The United States Executive Branch Activities for High School

Instructor: Clio Stearns

Clio has taught education courses at the college level and has a Ph.D. in curriculum and instruction.

Teaching students about the structure of the United States government entails focusing on what each branch of government does. This lesson helps your high school students zero in on the executive branch through a series of engaging activities.

Why the Executive Branch Matters

If you are trying to teach your high school students more about American government and how it works, you'll be spending some time explaining the tripartite structure of the government. Engage students as they learn more about the executive branch, its powers, and its limitations, both theoretically and in practice with activities.

Teaching with activities will keep your students engaged and will appeal to a variety of learning styles and strengths. The activities in this lesson will deepen your students' understanding of the executive branch.

Visual Activities

In this section, you will find activities that appeal to visual learners, those who benefit from work with images and graphic organizers.

Illustrate the Constitution

The executive branch and its limitations are laid out in the Constitution, but this language can be challenging for today's students. Let students work in partners or small groups to read how the Constitution defines the executive branch.

Ask them to create a comic strip that illustrates the different roles and limitations of the executive branch. In addition to showing how the Constitution defines the presidency, their comics should focus on the importance of the Cabinet and even checks and balances. Leave time for students to share and compare their work with that of their classmates.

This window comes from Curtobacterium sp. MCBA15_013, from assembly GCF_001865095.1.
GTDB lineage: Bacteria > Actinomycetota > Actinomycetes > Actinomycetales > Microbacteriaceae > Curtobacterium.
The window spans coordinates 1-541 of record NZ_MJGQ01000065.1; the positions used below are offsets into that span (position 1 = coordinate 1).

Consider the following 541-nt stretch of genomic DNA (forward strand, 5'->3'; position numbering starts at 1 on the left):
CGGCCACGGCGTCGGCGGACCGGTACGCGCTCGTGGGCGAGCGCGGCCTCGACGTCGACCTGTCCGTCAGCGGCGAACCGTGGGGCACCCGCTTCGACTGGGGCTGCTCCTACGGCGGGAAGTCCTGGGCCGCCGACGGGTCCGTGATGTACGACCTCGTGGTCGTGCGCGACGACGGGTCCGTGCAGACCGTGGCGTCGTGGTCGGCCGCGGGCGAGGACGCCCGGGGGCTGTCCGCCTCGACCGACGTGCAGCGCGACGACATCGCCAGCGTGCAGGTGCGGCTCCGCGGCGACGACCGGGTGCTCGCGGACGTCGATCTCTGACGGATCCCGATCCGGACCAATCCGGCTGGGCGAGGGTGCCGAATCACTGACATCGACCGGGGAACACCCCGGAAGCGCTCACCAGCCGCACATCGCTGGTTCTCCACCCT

Assumptions, Theories, and Realities

Students can work in pairs or small groups for this graphic organizer work. Have students make a chart in three columns. In the first column, have them write at least four different things they assume are meant by the executive branch of government. For instance, they might assume that the executive branch makes laws or declares wars.

Then, in the second column, as students learn more about the executive branch, they should write at least four different things that are theoretically true of the executive branch. For instance, the executive branch has veto power. They might write that the executive branch appoints Supreme Court justices, or needs Congressional approval to declare wars.

In the third and final column, they should write observations about what the executive branch does in reality. For instance, they might note that presidents sometimes send troops to war even without Congressional approval.

Kinesthetic Activities

The activities in this section let students use their hands and bodies to learn more about the executive branch.

Cabinet Sculpture

Understanding how the president's Cabinet is structured is an important part of being able to understand the executive branch.

Ask students to work with clay or cardboard and other recycled materials to make a sculpture that represents the different positions in the Cabinet. They should include captions that explain what each Cabinet member does. They can also show the order in which different positions have been created.

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